Four American Patriots  by Alma Holman Burton

The First Secretary of the Treasury

The people of the United States had now much to do. There were the Congressmen to be elected in all the states, and there were electors to be chosen to name a President.

George Washington, the hero of the Revolution, was elected President.

New York was made the capital; and when Washington stood on the balcony of the city hall to take the oath of office, Hamilton stood by his side, among other distinguished men.

When Chancellor Livingston exclaimed, "Long live George Washington, President of the United States!" cocked hats were tossed in the air, handkerchiefs fluttered, and above all waved the new flag of the Union, while thousands of voices shouted that the government had begun.

Soon the President asked Robert Morris: "What is to be done about this immense war debt of the United States?"

The great financier replied: "There is but one man in the United States who can tell you, and that man is Alexander Hamilton."

And so, when Washington appointed his Cabinet, he made Hamilton Secretary of the Treasury.

As a member of the Cabinet, Hamilton had many social duties. He assisted at the President's levees and at the Friday evening receptions of "Lady Washington." The beauty and wit of the nation were there. The envoys from Europe stood about in brilliant uniforms; and the officers of the army and of the navy were there, with their swords and medals voted by Congress. But no man in all the throng was more observed than Alexander Hamilton.

He generally wore a blue coat, a white silk waist-coat, black trousers to the knee, and long, white silk stockings. His powdered hair was combed back and tied in a cue. Although below middle size, he was erect and dignified. His brow was lofty, his face was fair, his voice was musical, and his manner was frank and cordial.

But social duties were the least of Hamilton's duties. He was to restore the public credit at home and abroad and this must be done by raising money to pay the national debt.

Yet he knew very well that, if the people were taxed too much, they would rebel against the government.

At last he persuaded Congress to put a high tariff on imported wares, and a tax on whisky and a few other home products. Then he had to oversee the collecting of the public money, and to pay it out again on the national debt.

He proposed a National Bank, and, after much debate, the Bank of the United States was established at Philadelphia. Then he recommended a mint. There were few American coins. English, French, and Spanish coins were about all the money we had. Congress ordered a mint to melt gold, silver, and copper, and stamp it.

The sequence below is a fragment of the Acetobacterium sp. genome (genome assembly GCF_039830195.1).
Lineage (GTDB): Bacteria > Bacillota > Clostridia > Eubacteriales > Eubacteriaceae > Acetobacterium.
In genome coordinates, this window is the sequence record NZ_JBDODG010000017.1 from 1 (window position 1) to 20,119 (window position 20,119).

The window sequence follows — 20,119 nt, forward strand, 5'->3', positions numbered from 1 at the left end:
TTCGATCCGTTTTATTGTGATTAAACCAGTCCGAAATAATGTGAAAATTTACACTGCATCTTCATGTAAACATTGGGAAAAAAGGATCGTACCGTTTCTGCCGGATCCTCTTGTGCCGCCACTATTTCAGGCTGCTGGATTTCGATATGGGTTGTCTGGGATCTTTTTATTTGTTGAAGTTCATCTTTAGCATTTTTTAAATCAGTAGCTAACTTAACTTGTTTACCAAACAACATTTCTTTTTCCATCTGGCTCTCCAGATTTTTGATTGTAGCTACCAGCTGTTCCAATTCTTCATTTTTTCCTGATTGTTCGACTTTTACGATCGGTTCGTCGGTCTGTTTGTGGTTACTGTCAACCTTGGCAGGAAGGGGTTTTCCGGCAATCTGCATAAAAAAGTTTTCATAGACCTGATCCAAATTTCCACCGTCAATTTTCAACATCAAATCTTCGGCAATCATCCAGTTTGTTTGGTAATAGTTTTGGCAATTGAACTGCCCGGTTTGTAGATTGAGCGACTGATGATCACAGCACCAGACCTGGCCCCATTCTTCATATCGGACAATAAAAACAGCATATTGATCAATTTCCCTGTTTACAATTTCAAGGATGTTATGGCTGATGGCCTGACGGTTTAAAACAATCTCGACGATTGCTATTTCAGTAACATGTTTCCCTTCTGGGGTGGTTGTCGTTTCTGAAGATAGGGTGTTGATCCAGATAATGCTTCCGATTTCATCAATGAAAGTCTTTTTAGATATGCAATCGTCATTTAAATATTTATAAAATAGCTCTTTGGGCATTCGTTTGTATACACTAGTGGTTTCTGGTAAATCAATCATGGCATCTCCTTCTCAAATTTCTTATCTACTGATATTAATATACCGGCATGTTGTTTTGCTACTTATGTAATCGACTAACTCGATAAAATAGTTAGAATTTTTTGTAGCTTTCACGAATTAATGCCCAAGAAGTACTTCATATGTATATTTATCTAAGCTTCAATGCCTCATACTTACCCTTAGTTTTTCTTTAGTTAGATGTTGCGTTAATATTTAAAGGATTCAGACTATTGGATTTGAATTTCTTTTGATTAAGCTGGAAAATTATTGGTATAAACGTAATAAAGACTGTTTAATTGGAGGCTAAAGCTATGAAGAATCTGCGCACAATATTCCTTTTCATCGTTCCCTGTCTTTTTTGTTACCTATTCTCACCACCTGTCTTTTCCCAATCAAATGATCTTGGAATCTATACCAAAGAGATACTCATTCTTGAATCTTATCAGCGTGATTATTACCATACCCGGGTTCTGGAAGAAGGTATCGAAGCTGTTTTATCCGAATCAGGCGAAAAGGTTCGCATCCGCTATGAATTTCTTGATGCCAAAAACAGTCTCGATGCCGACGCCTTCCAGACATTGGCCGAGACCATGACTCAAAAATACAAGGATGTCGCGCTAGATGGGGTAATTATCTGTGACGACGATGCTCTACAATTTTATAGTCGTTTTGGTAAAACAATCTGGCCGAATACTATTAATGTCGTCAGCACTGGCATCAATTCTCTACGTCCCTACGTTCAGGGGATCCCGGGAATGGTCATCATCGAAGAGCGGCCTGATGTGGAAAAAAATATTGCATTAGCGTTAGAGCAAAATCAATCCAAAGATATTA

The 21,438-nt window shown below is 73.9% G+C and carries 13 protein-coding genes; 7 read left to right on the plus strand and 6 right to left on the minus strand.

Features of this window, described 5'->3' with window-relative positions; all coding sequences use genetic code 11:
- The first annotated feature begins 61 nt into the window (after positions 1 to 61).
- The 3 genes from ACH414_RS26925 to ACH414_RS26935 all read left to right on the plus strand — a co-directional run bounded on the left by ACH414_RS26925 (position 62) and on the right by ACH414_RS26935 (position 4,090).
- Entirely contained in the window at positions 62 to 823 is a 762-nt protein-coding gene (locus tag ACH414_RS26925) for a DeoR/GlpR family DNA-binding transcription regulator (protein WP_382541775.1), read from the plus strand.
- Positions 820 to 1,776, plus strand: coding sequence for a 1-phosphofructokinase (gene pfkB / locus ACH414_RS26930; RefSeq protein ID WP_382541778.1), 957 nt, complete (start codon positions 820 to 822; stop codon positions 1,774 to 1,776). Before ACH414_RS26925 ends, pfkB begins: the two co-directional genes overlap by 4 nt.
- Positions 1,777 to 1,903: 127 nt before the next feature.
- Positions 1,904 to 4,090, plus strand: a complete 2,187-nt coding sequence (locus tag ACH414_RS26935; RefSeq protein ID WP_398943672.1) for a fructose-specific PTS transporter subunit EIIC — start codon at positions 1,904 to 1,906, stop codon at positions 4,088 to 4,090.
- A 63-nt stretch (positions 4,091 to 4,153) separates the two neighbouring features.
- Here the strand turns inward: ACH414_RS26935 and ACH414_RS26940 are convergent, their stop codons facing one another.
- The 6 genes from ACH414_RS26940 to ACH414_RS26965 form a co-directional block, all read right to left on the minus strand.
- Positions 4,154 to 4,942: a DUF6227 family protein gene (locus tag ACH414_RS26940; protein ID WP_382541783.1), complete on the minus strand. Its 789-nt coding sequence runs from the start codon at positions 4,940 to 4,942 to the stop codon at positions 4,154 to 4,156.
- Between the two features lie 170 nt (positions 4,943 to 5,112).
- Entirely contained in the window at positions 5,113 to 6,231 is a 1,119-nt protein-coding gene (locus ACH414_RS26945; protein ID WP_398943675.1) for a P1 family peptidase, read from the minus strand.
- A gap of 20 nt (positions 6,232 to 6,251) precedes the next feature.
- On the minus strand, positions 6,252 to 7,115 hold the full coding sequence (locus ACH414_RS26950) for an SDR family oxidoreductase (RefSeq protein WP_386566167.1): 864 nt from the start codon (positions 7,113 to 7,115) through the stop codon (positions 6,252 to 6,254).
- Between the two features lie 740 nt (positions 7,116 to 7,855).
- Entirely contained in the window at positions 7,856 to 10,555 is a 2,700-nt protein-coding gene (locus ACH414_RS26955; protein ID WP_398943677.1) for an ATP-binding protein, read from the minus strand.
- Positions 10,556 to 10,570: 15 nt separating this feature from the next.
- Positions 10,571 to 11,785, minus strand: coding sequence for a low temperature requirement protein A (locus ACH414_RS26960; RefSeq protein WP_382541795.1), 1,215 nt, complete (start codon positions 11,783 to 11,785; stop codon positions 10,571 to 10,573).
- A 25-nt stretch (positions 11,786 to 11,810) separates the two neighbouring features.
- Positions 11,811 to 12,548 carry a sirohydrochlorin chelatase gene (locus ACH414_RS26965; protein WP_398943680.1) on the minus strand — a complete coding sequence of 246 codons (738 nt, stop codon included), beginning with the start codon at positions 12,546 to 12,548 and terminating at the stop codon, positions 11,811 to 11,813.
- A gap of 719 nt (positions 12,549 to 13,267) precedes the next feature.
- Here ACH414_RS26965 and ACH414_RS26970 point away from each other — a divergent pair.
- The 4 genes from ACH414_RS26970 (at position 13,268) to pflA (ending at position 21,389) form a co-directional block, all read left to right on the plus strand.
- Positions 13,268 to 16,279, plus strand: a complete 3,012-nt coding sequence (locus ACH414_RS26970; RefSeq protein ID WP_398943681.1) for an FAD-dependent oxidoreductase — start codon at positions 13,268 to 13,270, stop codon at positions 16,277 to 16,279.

People began to feel very proud of their country when they read "The United States of America" on the shining pieces of money.

The nations of Europe soon treated the American flag with more respect. They said the Republic seemed like a young giant. But they said, too, that young giants stumbled more easily than anybody else. They would wait a while before they believed that the new government would be a permanent one.

Hamilton continued to labor in all the departments of his office. He suggested laws for navigation and the coasting trade. He established bureaus for the sale of the lands in the West. He founded the United States Post-office. He made a report on American manufactures, and urged a high tax on foreign manufactures to encourage the home products.

And while he was toiling day and night, enemies attacked his character. They said he had used public money to bribe men for votes. A committee investigated the treasury books, but found that every dollar was in its place.

Hamilton was then more popular than ever; and when Washington was elected President for a second term, Hamilton was again chosen Secretary of the Treasury.

In 1795 he resigned his office, and resumed the practice of law in New York city. He was only thirty-eight years old, yet he had served his country for nearly twenty years, and won the name of the "founder of the public credit."

Many years after, Daniel Webster said: "Hamilton smote the rock of the national resources, and abundant streams of revenue gushed forth. He touched the dead corpse of public credit, and it sprang upon its feet." Is not that high praise from a great orator to a great statesman?